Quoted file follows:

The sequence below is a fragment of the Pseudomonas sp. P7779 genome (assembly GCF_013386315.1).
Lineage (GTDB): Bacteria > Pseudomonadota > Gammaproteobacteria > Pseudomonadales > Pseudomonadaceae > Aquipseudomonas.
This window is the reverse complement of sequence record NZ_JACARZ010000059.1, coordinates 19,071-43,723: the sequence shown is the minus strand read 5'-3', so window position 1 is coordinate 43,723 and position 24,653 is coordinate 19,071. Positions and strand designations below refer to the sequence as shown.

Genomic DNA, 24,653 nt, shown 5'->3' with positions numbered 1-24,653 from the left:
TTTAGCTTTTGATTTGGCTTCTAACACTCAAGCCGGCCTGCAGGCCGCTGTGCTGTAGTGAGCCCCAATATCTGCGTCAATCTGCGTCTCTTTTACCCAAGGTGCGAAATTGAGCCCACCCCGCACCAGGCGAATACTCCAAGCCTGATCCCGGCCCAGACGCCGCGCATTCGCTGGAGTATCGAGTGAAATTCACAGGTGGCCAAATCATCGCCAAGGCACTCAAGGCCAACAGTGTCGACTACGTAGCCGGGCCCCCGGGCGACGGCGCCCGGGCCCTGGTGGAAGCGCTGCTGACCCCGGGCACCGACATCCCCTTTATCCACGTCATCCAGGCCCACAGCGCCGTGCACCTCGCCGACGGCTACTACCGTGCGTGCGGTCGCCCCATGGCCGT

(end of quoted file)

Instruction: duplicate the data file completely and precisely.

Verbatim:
The sequence below is a fragment of the Pseudomonas sp. P7779 genome (assembly GCF_013386315.1).
Lineage (GTDB): Bacteria > Pseudomonadota > Gammaproteobacteria > Pseudomonadales > Pseudomonadaceae > Aquipseudomonas.
This window is the reverse complement of sequence record NZ_JACARZ010000059.1, coordinates 19,071-43,723: the sequence shown is the minus strand read 5'-3', so window position 1 is coordinate 43,723 and position 24,653 is coordinate 19,071. Positions and strand designations below refer to the sequence as shown.

Genomic DNA, 24,653 nt, shown 5'->3' with positions numbered 1-24,653 from the left:
TTTAGCTTTTGATTTGGCTTCTAACACTCAAGCCGGCCTGCAGGCCGCTGTGCTGTAGTGAGCCCCAATATCTGCGTCAATCTGCGTCTCTTTTACCCAAGGTGCGAAATTGAGCCCACCCCGCACCAGGCGAATACTCCAAGCCTGATCCCGGCCCAGACGCCGCGCATTCGCTGGAGTATCGAGTGAAATTCACAGGTGGCCAAATCATCGCCAAGGCACTCAAGGCCAACAGTGTCGACTACGTAGCCGGGCCCCCGGGCGACGGCGCCCGGGCCCTGGTGGAAGCGCTGCTGACCCCGGGCACCGACATCCCCTTTATCCACGTCATCCAGGCCCACAGCGCCGTGCACCTCGCCGACGGCTACTACCGTGCGTGCGGTCGCCCCATGGCCGT